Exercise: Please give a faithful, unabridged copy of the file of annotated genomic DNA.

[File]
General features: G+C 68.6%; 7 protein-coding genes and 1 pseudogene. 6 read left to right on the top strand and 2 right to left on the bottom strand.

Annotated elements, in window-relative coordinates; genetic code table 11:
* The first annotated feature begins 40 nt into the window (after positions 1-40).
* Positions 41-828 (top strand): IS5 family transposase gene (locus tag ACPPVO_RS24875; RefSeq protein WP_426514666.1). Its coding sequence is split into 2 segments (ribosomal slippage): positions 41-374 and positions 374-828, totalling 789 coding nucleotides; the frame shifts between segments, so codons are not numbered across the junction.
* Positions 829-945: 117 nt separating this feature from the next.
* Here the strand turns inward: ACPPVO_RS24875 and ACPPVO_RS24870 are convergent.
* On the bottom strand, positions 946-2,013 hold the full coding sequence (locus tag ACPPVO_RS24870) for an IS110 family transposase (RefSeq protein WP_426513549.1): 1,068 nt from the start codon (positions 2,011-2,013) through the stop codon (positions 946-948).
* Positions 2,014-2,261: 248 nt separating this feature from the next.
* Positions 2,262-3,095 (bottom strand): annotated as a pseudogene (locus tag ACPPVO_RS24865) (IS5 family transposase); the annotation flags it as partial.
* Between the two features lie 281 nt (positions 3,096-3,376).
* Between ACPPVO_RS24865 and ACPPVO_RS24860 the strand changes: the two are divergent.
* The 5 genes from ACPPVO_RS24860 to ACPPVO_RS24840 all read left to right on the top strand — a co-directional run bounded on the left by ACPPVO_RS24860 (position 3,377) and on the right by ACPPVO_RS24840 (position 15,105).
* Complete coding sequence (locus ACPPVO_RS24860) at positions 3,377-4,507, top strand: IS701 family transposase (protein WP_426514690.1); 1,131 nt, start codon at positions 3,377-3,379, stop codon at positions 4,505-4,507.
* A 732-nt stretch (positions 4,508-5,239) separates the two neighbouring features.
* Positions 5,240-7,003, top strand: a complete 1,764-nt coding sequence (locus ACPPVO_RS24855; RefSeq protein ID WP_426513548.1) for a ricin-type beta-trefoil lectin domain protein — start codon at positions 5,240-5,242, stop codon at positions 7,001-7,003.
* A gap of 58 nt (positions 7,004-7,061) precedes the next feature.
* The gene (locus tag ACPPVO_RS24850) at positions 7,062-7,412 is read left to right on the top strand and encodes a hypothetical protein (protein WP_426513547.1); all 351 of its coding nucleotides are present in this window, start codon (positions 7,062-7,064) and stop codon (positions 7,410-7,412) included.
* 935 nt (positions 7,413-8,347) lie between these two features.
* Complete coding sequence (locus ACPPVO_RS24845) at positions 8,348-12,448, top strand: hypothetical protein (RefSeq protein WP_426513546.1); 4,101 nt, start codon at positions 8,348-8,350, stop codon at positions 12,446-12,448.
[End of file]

General features: G+C 68.6%; 7 protein-coding genes and 1 pseudogene. 6 read left to right on the top strand and 2 right to left on the bottom strand.

Annotated elements, in window-relative coordinates; genetic code table 11:
* The first annotated feature begins 40 nt into the window (after positions 1-40).
* Positions 41-828 (top strand): IS5 family transposase gene (locus tag ACPPVO_RS24875; RefSeq protein WP_426514666.1). Its coding sequence is split into 2 segments (ribosomal slippage): positions 41-374 and positions 374-828, totalling 789 coding nucleotides; the frame shifts between segments, so codons are not numbered across the junction.
* Positions 829-945: 117 nt separating this feature from the next.
* Here the strand turns inward: ACPPVO_RS24875 and ACPPVO_RS24870 are convergent.
* On the bottom strand, positions 946-2,013 hold the full coding sequence (locus tag ACPPVO_RS24870) for an IS110 family transposase (RefSeq protein WP_426513549.1): 1,068 nt from the start codon (positions 2,011-2,013) through the stop codon (positions 946-948).
* Positions 2,014-2,261: 248 nt separating this feature from the next.
* Positions 2,262-3,095 (bottom strand): annotated as a pseudogene (locus tag ACPPVO_RS24865) (IS5 family transposase); the annotation flags it as partial.
* Between the two features lie 281 nt (positions 3,096-3,376).
* Between ACPPVO_RS24865 and ACPPVO_RS24860 the strand changes: the two are divergent.
* The 5 genes from ACPPVO_RS24860 to ACPPVO_RS24840 all read left to right on the top strand — a co-directional run bounded on the left by ACPPVO_RS24860 (position 3,377) and on the right by ACPPVO_RS24840 (position 15,105).
* Complete coding sequence (locus ACPPVO_RS24860) at positions 3,377-4,507, top strand: IS701 family transposase (protein WP_426514690.1); 1,131 nt, start codon at positions 3,377-3,379, stop codon at positions 4,505-4,507.
* A 732-nt stretch (positions 4,508-5,239) separates the two neighbouring features.
* Positions 5,240-7,003, top strand: a complete 1,764-nt coding sequence (locus ACPPVO_RS24855; RefSeq protein ID WP_426513548.1) for a ricin-type beta-trefoil lectin domain protein — start codon at positions 5,240-5,242, stop codon at positions 7,001-7,003.
* A gap of 58 nt (positions 7,004-7,061) precedes the next feature.
* The gene (locus tag ACPPVO_RS24850) at positions 7,062-7,412 is read left to right on the top strand and encodes a hypothetical protein (protein WP_426513547.1); all 351 of its coding nucleotides are present in this window, start codon (positions 7,062-7,064) and stop codon (positions 7,410-7,412) included.
* 935 nt (positions 7,413-8,347) lie between these two features.
* Complete coding sequence (locus ACPPVO_RS24845) at positions 8,348-12,448, top strand: hypothetical protein (RefSeq protein WP_426513546.1); 4,101 nt, start codon at positions 8,348-8,350, stop codon at positions 12,446-12,448.